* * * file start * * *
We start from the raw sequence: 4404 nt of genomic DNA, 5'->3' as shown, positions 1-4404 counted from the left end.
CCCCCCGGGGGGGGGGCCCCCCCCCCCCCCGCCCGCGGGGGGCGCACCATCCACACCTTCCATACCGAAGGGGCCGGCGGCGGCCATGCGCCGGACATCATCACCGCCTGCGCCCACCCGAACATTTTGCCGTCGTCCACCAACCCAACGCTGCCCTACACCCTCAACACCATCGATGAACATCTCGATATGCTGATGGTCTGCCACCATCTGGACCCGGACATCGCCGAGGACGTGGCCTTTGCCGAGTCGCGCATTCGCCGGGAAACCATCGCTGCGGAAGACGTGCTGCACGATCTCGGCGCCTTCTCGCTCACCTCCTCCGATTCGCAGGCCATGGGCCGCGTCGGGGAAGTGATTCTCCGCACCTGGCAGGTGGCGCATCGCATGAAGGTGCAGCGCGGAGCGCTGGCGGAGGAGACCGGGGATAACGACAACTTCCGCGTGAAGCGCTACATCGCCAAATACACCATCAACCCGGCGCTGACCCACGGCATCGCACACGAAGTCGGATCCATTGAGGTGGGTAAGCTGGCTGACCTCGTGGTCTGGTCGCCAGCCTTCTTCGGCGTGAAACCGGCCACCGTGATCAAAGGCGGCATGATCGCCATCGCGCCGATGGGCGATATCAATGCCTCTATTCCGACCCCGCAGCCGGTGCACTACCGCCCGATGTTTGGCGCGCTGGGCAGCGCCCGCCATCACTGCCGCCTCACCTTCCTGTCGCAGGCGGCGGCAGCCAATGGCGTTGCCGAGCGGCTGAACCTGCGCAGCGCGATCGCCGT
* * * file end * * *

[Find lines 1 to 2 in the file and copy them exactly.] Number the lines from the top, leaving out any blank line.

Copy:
We start from the raw sequence: 4404 nt of genomic DNA, 5'->3' as shown, positions 1-4404 counted from the left end.
CCCCCCGGGGGGGGGGCCCCCCCCCCCCCCGCCCGCGGGGGGCGCACCATCCACACCTTCCATACCGAAGGGGCCGGCGGCGGCCATGCGCCGGACATCATCACCGCCTGCGCCCACCCGAACATTTTGCCGTCGTCCACCAACCCAACGCTGCCCTACACCCTCAACACCATCGATGAACATCTCGATATGCTGATGGTCTGCCACCATCTGGACCCGGACATCGCCGAGGACGTGGCCTTTGCCGAGTCGCGCATTCGCCGGGAAACCATCGCTGCGGAAGACGTGCTGCACGATCTCGGCGCCTTCTCGCTCACCTCCTCCGATTCGCAGGCCATGGGCCGCGTCGGGGAAGTGATTCTCCGCACCTGGCAGGTGGCGCATCGCATGAAGGTGCAGCGCGGAGCGCTGGCGGAGGAGACCGGGGATAACGACAACTTCCGCGTGAAGCGCTACATCGCCAAATACACCATCAACCCGGCGCTGACCCACGGCATCGCACACGAAGTCGGATCCATTGAGGTGGGTAAGCTGGCTGACCTCGTGGTCTGGTCGCCAGCCTTCTTCGGCGTGAAACCGGCCACCGTGATCAAAGGCGGCATGATCGCCATCGCGCCGATGGGCGATATCAATGCCTCTATTCCGACCCCGCAGCCGGTGCACTACCGCCCGATGTTTGGCGCGCTGGGCAGCGCCCGCCATCACTGCCGCCTCACCTTCCTGTCGCAGGCGGCGGCAGCCAATGGCGTTGCCGAGCGGCTGAACCTGCGCAGCGCGATCGCCGT